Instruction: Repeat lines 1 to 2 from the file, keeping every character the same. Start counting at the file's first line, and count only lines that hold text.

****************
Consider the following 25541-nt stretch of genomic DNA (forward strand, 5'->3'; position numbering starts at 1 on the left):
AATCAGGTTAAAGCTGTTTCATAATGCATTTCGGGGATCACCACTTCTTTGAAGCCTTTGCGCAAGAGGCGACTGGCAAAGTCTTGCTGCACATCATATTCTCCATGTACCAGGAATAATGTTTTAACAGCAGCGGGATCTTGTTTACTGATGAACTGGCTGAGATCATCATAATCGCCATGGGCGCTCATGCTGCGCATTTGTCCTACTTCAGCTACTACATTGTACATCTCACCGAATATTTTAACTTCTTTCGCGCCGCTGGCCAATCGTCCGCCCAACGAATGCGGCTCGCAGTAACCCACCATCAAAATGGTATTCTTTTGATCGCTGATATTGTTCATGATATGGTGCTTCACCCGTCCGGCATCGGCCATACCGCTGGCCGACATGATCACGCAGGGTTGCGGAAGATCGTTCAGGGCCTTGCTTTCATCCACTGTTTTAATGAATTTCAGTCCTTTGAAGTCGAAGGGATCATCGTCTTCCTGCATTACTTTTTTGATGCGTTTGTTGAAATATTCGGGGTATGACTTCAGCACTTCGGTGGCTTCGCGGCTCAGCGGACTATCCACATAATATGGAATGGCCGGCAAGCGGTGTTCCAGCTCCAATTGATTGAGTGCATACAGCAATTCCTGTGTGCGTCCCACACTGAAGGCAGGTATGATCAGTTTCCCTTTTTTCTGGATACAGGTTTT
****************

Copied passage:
Consider the following 25541-nt stretch of genomic DNA (forward strand, 5'->3'; position numbering starts at 1 on the left):
AATCAGGTTAAAGCTGTTTCATAATGCATTTCGGGGATCACCACTTCTTTGAAGCCTTTGCGCAAGAGGCGACTGGCAAAGTCTTGCTGCACATCATATTCTCCATGTACCAGGAATAATGTTTTAACAGCAGCGGGATCTTGTTTACTGATGAACTGGCTGAGATCATCATAATCGCCATGGGCGCTCATGCTGCGCATTTGTCCTACTTCAGCTACTACATTGTACATCTCACCGAATATTTTAACTTCTTTCGCGCCGCTGGCCAATCGTCCGCCCAACGAATGCGGCTCGCAGTAACCCACCATCAAAATGGTATTCTTTTGATCGCTGATATTGTTCATGATATGGTGCTTCACCCGTCCGGCATCGGCCATACCGCTGGCCGACATGATCACGCAGGGTTGCGGAAGATCGTTCAGGGCCTTGCTTTCATCCACTGTTTTAATGAATTTCAGTCCTTTGAAGTCGAAGGGATCATCGTCTTCCTGCATTACTTTTTTGATGCGTTTGTTGAAATATTCGGGGTATGACTTCAGCACTTCGGTGGCTTCGCGGCTCAGCGGACTATCCACATAATATGGAATGGCCGGCAAGCGGTGTTCCAGCTCCAATTGATTGAGTGCATACAGCAATTCCTGTGTGCGTCCCACACTGAAGGCAGGTATGATCAGTTTCCCTTTTTTCTGGATACAGGTTTT